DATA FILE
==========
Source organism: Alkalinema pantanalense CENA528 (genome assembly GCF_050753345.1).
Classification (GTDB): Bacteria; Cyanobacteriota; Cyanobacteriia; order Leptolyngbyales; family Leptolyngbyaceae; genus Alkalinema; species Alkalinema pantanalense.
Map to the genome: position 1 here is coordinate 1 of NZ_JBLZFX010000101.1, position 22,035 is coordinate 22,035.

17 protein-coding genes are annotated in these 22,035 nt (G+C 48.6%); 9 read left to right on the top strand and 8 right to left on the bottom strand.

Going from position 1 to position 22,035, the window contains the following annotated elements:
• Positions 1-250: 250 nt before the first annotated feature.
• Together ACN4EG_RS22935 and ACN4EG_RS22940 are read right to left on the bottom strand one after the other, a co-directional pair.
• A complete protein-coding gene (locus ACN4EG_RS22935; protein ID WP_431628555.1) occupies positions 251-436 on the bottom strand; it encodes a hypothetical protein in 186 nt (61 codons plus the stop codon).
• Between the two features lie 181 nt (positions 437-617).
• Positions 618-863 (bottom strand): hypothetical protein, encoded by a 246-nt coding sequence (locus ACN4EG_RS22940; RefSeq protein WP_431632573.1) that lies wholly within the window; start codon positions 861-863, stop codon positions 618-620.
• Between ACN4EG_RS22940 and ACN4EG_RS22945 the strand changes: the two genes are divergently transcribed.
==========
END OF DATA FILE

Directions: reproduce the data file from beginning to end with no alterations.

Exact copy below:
Source organism: Alkalinema pantanalense CENA528 (genome assembly GCF_050753345.1).
Classification (GTDB): Bacteria; Cyanobacteriota; Cyanobacteriia; order Leptolyngbyales; family Leptolyngbyaceae; genus Alkalinema; species Alkalinema pantanalense.
Map to the genome: position 1 here is coordinate 1 of NZ_JBLZFX010000101.1, position 22,035 is coordinate 22,035.

17 protein-coding genes are annotated in these 22,035 nt (G+C 48.6%); 9 read left to right on the top strand and 8 right to left on the bottom strand.

Going from position 1 to position 22,035, the window contains the following annotated elements:
• Positions 1-250: 250 nt before the first annotated feature.
• Together ACN4EG_RS22935 and ACN4EG_RS22940 are read right to left on the bottom strand one after the other, a co-directional pair.
• A complete protein-coding gene (locus ACN4EG_RS22935; protein ID WP_431628555.1) occupies positions 251-436 on the bottom strand; it encodes a hypothetical protein in 186 nt (61 codons plus the stop codon).
• Between the two features lie 181 nt (positions 437-617).
• Positions 618-863 (bottom strand): hypothetical protein, encoded by a 246-nt coding sequence (locus ACN4EG_RS22940; RefSeq protein WP_431632573.1) that lies wholly within the window; start codon positions 861-863, stop codon positions 618-620.
• Between ACN4EG_RS22940 and ACN4EG_RS22945 the strand changes: the two genes are divergently transcribed.